Do you ever have a fantasy? There is a little red-haired girl at the grocery store that is mine.
The Little Red-Haired Girl is an unseen character in the comic strip Peanuts by Charles M. Schulz. She is the object of Charlie Brown's affection, although he never dares to go near her. Whether or not she has any feelings towards Charlie Brown has never been revealed.
The only known Schulz drawing of The Little Red-Haired Girl was drawn sometime in 1950, long before she was referred to in the strip. Why Schulz did not introduce her into the strip when it started is unknown. She bears a strong resemblance to Patty, a character who was prominent in the early years of the strip.
Charlie Brown first pines for the Little Red-Haired Girl during lunch at school in the strip from November 19, 1961. He continued loving her until the end of the strip in 2000. In a series of strips from July 1969, the Little Red-Haired Girl moves away, causing Charlie Brown sheer grief. He sees her again during a ski trip a few months later, and Peppermint Patty and Marcie run into her at summer camp in 1972. On May 30, 1978 Charlie Brown says that he thinks about the Little Red-Haired Girl constantly, suggesting that she has moved back to the neighborhood. It is confirmed that she has returned in the strip from December 27, 1978, in which Charlie Brown stands outside her house. Even though she is often referred to in the comic strip, the Little Red-Haired Girl is never seen, except for one strip from 1998, in which she is seen in silhouette.
One reason Schulz never drew the Little Red-Haired girl in the strip, is to show Charlie Brown's hopeless longing for her. Schulz also admitted in 1997, “I could never draw her to satisfy the readers' impression of what she's probably like.”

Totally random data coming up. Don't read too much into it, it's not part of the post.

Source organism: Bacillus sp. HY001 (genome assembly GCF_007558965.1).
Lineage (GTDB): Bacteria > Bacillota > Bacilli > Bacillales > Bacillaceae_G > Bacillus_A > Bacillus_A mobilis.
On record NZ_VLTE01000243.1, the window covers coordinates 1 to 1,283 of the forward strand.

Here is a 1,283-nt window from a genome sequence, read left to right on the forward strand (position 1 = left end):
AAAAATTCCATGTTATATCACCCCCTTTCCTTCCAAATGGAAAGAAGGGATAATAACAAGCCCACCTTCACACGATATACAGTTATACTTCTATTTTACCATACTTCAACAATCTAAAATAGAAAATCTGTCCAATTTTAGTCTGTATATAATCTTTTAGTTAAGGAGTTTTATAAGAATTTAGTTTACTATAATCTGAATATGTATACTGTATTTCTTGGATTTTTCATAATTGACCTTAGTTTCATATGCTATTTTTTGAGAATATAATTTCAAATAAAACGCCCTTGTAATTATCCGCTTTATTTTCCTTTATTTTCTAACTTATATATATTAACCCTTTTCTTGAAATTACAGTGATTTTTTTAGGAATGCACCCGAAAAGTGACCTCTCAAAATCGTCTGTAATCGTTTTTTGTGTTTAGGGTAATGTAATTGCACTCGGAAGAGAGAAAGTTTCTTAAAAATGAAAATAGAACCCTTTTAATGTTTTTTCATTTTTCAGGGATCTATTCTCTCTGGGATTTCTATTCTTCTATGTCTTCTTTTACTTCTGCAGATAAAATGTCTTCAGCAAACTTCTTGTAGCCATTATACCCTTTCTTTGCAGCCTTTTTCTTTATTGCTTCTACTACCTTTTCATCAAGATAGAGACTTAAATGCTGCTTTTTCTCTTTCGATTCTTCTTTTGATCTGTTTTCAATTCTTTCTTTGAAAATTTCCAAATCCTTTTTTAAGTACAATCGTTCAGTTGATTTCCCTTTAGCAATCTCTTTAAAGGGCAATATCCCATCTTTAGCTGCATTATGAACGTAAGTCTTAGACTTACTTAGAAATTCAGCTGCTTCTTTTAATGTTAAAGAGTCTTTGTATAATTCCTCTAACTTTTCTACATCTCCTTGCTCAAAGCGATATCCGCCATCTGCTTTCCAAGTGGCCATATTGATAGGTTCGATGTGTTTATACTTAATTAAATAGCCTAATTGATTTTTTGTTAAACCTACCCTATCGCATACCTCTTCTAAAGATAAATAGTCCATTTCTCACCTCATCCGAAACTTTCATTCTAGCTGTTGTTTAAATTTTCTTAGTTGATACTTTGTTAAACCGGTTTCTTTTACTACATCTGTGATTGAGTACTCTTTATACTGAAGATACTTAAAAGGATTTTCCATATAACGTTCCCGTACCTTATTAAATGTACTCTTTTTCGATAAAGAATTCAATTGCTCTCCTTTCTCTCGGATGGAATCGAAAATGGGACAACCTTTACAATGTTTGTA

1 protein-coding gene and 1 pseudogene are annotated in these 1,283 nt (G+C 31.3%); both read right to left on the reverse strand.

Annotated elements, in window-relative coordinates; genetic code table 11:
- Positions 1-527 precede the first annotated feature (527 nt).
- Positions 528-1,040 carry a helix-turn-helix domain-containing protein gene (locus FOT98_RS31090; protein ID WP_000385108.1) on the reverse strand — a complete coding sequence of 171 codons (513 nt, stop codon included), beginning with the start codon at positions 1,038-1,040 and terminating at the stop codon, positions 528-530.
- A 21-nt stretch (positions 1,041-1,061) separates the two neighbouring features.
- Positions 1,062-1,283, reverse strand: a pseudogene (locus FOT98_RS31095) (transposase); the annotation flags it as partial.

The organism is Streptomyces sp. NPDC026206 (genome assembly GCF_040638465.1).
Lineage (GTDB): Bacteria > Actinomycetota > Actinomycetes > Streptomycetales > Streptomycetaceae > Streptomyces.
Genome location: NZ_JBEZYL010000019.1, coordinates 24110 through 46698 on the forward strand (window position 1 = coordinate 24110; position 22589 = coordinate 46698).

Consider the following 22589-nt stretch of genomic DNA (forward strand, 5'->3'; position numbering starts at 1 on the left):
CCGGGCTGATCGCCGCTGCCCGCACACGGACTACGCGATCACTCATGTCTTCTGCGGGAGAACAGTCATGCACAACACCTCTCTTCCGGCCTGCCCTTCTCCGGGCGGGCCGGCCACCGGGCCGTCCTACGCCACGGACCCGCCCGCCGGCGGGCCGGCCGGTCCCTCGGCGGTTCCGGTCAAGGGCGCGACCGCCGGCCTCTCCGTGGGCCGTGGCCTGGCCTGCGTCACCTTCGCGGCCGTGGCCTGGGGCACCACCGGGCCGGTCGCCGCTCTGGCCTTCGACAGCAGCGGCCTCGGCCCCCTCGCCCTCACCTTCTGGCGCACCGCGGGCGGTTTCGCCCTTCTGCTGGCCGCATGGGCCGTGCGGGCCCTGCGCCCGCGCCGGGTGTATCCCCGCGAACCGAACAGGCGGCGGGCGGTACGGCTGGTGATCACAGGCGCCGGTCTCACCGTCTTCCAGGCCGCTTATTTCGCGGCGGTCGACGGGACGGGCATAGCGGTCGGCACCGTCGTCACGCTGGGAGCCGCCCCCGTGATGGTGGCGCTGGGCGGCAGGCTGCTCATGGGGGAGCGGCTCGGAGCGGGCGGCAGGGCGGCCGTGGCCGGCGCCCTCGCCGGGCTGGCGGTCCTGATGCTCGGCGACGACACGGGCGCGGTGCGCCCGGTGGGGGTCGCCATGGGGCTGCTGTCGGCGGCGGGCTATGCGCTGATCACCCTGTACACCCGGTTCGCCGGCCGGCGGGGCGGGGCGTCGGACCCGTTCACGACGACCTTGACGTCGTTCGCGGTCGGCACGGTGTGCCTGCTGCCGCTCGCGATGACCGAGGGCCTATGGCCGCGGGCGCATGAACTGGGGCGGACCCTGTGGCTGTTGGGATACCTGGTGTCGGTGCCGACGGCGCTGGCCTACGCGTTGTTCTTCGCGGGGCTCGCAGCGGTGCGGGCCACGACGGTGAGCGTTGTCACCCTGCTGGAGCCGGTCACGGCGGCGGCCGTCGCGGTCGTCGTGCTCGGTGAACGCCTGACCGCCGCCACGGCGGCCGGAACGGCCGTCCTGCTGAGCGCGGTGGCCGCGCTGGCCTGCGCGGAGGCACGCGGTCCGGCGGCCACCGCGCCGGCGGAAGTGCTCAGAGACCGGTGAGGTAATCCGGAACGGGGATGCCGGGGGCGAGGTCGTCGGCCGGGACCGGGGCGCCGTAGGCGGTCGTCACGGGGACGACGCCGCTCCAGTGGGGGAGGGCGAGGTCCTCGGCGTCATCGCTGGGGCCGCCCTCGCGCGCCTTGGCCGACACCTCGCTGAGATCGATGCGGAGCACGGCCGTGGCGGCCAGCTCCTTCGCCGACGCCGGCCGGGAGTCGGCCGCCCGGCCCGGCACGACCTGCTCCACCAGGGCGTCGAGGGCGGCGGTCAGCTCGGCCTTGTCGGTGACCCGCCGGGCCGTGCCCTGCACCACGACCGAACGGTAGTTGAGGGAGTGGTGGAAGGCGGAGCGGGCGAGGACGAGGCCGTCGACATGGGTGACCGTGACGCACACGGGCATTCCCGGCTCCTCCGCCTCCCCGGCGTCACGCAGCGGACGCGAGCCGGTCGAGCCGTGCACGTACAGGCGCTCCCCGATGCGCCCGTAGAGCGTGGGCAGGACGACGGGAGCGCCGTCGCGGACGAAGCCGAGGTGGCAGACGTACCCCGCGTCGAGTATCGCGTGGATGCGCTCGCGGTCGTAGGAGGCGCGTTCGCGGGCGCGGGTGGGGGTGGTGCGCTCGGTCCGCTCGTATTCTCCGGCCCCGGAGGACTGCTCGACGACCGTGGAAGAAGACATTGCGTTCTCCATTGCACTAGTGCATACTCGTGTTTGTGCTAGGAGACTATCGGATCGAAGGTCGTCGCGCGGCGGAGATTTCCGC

The character was based on Donna Johnson, a red-haired woman who Charles M. Schulz proposed to but who turned him down. This is where Schulz got the idea for Charlie Brown's unrequited love years later.
My little red-haired girl drives a red car with a white stuffed toy in the read window. She parks in the same spot every day or at least the days she is working.
I started noticing her when I would park my bike. She was sitting in her car with the door open, smoking a cigarette and talking on the phone. Several times I saw her doing the same and wondered who she was?
I noticed her in the deli section but I never go there. I also noticed she never smiled. So if I saw her walking by, with that swagger she walks with, I’d ask her “Why don’t you smile?”
Then her car wasn’t in the lot. The next day her car wasn’t in the lot. The next day and the next her car wasn’t in the lot. Was she sick? Was she on vacation? Had she gotten another job?
It had become a familiar part of life to look for that little red car when I locked up but it was no longer there. The little red-haired girl would always be a fantasy to me. An unknown wonder that I was fascinated by.
She appeared younger but I had no idea. She had an interesting attraction with enough rough edges to show life experiences. Maybe that was the reason she didn’t smile?
Who was on the phone? Her mother? Her boyfriend? Another job offer?
Like so many mysteries in life, I just forgot about the little red-haired girl and found something else to fill my time. A week went by and then another and life moved on.
So yesterday, I return to my same spot and lock up my bike when suddenly I see the little red car with the white stuffed toy in the rear window. The little red-haired girl is back.
Whether it is a creepy stalking or just a mild mannered couriousity, the mysterious little red-haired girl is still possible to walk by me and I can stop her to ask, “Why don’t you smile?”